It is common for modern Christians to pull the majority of their Biblical understanding from the New Testament. Though this is not a wrong way to approach the Bible, it is an insufficient way of approaching the entirety of the story God is revealing. One element lost when the Old Testament is neglected in study is the wisdom and insight the prophets of God provide modern Christians, particularly in the field of ethical leadership.
A major component of the relationship between God and man is the covenant shared. A covenant is an agreement, or promise, shared between two parties (Fedler, 2006); in the case of God and mankind, God has chosen covenant to glorify himself to the world (Barth, 1994, p. 94) through advocating for mankind, while mankind lives an ethical life as a reflection of the Creator (Gen. 1:27; Fedler, 2006).
The leadership of the prophets served as a vital part to this covenant agreement between God and his people, the Israelites. The prophets were not fortune-tellers, but rather served as “forth-tellers” of the past and present to call God’s people to repentance and the ethical lifestyle reflective of the covenant between them and God (Fedler, 2006). To be a prophet is to reveal, manifest, show forth, make known, or illuminate the necessary information for proper spiritual living and development (Bryant, 1991); they call people back to covenantal faithfulness (Fedler, 2006).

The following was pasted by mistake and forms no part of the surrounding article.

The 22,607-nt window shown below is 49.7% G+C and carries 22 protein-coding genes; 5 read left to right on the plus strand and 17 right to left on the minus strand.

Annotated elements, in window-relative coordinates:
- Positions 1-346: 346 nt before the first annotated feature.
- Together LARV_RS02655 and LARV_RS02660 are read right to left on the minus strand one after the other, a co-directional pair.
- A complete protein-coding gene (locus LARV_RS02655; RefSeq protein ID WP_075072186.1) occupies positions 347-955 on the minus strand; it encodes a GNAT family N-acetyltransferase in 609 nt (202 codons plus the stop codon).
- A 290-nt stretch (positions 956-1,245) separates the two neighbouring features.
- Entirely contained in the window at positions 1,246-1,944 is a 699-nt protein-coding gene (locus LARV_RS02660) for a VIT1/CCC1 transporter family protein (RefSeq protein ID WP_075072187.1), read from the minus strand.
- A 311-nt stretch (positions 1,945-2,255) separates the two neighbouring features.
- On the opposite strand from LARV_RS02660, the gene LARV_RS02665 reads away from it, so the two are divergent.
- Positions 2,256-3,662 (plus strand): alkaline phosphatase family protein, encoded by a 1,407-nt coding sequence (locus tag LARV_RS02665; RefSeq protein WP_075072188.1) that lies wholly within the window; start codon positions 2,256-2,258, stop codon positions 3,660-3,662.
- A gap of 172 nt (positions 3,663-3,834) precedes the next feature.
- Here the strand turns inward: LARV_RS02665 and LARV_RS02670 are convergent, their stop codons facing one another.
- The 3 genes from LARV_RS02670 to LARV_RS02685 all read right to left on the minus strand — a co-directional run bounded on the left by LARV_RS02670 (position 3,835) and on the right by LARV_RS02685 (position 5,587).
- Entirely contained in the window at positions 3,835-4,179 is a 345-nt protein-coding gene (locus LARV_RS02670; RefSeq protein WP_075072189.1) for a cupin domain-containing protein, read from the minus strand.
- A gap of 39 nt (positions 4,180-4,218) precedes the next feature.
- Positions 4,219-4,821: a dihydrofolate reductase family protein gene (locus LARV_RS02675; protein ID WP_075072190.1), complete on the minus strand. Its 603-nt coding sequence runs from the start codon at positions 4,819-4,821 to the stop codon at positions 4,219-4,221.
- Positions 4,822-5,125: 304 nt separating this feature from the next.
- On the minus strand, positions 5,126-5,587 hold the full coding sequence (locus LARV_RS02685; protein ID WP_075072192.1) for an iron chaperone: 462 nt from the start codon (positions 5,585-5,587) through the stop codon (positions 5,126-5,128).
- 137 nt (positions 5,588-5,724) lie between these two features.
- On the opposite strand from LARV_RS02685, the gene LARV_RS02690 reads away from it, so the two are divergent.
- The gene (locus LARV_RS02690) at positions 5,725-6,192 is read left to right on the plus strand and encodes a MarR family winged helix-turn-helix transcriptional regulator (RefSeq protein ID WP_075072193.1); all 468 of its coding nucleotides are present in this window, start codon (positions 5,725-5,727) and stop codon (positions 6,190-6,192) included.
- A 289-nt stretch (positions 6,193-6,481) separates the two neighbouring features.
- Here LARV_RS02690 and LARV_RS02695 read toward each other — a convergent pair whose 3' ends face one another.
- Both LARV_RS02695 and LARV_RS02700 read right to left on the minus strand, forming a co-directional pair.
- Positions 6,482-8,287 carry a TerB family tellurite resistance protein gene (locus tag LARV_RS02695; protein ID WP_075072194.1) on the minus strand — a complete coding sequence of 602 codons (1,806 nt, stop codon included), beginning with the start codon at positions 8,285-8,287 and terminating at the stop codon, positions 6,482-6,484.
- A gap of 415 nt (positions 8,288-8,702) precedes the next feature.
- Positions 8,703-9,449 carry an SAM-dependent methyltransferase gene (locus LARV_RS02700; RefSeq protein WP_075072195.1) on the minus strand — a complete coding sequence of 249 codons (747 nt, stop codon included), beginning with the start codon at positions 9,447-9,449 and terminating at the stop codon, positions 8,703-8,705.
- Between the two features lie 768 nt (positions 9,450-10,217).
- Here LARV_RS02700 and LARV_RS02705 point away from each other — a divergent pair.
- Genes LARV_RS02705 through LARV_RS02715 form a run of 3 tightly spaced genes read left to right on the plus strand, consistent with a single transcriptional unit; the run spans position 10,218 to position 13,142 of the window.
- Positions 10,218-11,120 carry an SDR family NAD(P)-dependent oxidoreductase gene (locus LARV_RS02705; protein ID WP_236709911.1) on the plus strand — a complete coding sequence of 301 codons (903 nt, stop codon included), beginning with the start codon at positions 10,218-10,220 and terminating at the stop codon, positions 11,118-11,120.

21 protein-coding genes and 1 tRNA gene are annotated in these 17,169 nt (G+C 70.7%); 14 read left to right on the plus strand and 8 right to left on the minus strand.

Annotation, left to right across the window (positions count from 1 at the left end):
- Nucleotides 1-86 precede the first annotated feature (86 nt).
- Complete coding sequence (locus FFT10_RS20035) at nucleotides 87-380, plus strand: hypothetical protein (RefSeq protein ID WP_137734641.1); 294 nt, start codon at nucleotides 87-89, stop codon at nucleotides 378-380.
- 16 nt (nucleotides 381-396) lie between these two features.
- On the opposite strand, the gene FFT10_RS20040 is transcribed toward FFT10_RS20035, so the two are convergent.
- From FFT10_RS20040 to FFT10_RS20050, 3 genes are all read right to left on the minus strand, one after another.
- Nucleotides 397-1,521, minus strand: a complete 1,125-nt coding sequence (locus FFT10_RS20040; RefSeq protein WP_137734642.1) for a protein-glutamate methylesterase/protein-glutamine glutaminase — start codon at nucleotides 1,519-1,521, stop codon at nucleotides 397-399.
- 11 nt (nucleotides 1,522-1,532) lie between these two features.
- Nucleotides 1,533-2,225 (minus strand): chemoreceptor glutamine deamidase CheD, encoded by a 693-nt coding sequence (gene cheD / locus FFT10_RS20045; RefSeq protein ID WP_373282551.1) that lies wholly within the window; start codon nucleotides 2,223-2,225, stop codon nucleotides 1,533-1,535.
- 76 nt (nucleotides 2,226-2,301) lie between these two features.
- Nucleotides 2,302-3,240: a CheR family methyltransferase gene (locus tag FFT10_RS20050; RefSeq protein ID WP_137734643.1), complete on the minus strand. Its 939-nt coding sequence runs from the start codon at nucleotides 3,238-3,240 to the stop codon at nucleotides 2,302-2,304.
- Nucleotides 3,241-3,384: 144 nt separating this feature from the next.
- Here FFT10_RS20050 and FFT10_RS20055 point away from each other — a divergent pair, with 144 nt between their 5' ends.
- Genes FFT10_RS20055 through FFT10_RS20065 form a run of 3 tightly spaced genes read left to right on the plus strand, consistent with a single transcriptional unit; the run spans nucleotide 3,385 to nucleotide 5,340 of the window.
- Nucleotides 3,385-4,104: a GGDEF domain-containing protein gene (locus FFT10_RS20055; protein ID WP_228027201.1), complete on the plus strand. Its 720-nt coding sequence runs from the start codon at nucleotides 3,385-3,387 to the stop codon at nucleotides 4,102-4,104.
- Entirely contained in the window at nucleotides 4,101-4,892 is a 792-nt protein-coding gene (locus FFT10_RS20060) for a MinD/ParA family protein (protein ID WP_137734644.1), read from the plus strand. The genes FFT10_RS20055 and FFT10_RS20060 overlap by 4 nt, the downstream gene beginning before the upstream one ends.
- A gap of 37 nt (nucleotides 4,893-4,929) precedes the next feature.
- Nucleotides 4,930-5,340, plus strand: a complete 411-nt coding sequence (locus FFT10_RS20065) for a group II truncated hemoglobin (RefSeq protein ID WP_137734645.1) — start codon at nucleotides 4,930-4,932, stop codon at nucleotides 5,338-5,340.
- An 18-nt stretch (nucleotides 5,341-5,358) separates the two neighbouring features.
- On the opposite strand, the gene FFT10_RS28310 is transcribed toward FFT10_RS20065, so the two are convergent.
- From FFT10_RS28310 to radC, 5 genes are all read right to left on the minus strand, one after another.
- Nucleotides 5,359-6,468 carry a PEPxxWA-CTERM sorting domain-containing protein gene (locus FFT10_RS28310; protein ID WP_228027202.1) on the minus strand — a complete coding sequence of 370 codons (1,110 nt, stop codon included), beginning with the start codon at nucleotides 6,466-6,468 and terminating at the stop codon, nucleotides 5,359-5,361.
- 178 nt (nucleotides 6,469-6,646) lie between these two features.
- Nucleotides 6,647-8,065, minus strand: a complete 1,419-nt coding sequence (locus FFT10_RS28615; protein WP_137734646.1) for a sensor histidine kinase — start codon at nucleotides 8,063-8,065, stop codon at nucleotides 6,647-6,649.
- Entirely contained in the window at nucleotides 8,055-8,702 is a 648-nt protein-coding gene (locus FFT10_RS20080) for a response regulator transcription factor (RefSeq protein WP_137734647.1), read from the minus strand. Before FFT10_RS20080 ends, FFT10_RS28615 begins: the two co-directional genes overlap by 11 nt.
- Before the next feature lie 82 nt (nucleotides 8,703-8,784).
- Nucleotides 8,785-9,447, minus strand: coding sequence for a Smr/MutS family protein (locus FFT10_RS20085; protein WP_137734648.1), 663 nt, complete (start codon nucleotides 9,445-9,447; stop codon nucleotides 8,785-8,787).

Modern leaders could learn a great deal from the selfless, difficult, and thankless style of leadership the prophets of God have modeled. Their messages developed people in ethical living to honor the covenant with the Creator.
If modern leaders focused primarily on the ethical development of their followers, would the bottom lines of organizations take care of themselves?
Barth, K. (1994). Church Dogmatics. (H. Gollwitzer, Ed.) (1st Authorized English translation under license from T&T Clark edition). Louisville, Ky: Westminster John Knox Press.
Bryant, C. (1998). Rediscovering Our Spiritual Gifts: Building Up the Body of Christ Through the Gifts of the Spirit (1 edition). Nashville: Upper Room.
Fedler, K. D. (2006). Exploring Christian Ethics: Biblical Foundations for Morality. Louisville, Ky: Westminster John Knox Press.